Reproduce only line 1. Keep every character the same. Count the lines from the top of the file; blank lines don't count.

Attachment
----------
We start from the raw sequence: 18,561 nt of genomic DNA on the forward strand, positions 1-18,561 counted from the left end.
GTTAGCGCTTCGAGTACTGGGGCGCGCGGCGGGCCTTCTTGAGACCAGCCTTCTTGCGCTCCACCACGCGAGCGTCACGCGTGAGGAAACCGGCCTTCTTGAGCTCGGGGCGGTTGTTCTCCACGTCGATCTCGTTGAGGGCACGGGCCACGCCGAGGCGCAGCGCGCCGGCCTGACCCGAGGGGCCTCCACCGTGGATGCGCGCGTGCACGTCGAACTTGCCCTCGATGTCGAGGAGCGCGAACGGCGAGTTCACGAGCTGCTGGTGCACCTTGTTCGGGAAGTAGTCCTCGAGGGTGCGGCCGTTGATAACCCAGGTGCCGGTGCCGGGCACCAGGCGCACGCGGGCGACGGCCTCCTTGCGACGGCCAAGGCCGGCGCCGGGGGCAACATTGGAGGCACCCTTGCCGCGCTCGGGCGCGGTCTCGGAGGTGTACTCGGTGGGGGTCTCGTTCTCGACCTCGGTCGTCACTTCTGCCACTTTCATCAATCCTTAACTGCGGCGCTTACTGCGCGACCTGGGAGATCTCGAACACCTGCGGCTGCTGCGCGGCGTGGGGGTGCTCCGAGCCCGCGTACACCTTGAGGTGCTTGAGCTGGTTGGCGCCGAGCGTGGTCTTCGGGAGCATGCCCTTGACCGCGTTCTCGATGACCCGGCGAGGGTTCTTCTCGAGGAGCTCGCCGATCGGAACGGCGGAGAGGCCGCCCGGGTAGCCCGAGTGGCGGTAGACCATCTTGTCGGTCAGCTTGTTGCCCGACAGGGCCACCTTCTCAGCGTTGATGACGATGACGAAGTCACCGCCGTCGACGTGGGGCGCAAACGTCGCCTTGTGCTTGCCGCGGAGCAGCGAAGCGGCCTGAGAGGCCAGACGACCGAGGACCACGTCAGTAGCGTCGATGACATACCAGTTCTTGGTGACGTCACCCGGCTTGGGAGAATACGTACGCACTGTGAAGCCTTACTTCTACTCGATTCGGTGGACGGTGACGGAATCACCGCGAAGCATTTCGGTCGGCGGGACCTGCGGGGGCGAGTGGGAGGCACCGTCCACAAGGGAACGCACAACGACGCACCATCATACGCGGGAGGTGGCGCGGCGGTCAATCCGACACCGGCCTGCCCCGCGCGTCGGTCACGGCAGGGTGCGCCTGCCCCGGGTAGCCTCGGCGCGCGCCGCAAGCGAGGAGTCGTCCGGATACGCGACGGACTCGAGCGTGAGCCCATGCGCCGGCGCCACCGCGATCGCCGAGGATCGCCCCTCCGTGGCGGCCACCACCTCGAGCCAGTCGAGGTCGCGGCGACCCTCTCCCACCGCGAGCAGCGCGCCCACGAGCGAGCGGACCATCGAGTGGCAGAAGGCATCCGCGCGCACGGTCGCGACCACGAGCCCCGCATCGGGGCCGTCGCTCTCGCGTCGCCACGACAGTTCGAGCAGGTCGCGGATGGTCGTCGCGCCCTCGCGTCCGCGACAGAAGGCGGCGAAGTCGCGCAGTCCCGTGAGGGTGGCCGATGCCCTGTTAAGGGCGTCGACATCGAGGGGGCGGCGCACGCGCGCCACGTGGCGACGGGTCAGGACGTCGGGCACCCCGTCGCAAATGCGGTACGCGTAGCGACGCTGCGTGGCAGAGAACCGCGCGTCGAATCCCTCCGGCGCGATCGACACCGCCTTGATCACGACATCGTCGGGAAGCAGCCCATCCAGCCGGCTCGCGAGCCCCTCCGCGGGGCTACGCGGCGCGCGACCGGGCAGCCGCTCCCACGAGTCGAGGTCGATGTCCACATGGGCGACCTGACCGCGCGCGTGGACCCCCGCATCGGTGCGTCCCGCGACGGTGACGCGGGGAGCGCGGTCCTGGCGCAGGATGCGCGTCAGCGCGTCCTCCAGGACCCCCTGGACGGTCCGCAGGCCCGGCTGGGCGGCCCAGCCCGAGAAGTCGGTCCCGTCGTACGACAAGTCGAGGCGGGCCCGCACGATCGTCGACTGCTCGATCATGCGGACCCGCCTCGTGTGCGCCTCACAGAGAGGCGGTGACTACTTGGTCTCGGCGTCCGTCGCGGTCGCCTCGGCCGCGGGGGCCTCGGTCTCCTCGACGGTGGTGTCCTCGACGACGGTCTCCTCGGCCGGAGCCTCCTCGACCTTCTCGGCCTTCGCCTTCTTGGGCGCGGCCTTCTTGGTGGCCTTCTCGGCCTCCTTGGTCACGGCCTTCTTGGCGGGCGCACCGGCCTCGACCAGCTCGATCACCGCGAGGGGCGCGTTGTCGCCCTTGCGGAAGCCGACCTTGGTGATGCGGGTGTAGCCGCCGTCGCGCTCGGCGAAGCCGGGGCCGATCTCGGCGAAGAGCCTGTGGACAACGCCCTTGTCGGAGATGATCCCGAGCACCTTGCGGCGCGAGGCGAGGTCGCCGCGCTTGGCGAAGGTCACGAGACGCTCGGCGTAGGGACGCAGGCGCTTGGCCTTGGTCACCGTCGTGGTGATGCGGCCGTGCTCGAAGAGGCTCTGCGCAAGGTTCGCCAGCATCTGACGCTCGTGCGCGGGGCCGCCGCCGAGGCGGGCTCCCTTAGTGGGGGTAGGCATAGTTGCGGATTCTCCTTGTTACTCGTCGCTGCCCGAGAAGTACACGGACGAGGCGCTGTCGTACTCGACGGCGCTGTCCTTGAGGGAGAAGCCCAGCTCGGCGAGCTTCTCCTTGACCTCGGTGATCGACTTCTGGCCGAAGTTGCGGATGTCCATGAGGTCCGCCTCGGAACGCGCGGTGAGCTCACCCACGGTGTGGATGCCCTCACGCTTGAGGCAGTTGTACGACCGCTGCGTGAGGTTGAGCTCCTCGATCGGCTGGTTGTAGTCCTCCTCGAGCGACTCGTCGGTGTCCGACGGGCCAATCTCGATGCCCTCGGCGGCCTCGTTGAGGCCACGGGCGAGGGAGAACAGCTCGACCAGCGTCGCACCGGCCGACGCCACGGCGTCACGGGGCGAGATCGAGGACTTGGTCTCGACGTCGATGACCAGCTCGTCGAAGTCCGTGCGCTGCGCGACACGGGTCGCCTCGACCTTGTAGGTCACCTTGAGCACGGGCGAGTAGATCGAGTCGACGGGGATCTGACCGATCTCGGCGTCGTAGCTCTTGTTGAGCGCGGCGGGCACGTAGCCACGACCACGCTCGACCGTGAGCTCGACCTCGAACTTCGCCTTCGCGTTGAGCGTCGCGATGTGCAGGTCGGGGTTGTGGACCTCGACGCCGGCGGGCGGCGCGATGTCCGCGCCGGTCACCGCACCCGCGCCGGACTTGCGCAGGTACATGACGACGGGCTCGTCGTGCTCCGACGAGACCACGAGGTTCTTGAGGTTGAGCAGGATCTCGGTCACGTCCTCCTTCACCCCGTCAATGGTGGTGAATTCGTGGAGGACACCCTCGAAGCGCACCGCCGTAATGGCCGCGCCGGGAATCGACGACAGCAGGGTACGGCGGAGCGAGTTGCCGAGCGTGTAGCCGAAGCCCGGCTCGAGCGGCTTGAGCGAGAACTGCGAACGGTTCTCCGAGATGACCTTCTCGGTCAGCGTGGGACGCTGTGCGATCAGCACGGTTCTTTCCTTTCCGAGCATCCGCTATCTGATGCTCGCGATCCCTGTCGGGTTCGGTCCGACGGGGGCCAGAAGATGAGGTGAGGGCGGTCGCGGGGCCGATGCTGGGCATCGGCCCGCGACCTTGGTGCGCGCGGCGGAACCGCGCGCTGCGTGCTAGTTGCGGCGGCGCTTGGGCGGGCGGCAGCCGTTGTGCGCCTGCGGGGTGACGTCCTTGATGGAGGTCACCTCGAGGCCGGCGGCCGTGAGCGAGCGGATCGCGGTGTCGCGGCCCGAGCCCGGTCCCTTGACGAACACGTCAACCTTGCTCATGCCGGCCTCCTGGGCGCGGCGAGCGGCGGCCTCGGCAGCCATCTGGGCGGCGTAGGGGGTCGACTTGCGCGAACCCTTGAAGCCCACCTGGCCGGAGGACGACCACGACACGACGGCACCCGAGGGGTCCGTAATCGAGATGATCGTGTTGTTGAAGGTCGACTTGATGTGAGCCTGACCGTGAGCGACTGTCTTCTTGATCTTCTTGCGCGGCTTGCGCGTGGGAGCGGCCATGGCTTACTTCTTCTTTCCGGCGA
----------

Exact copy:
We start from the raw sequence: 18,561 nt of genomic DNA on the forward strand, positions 1-18,561 counted from the left end.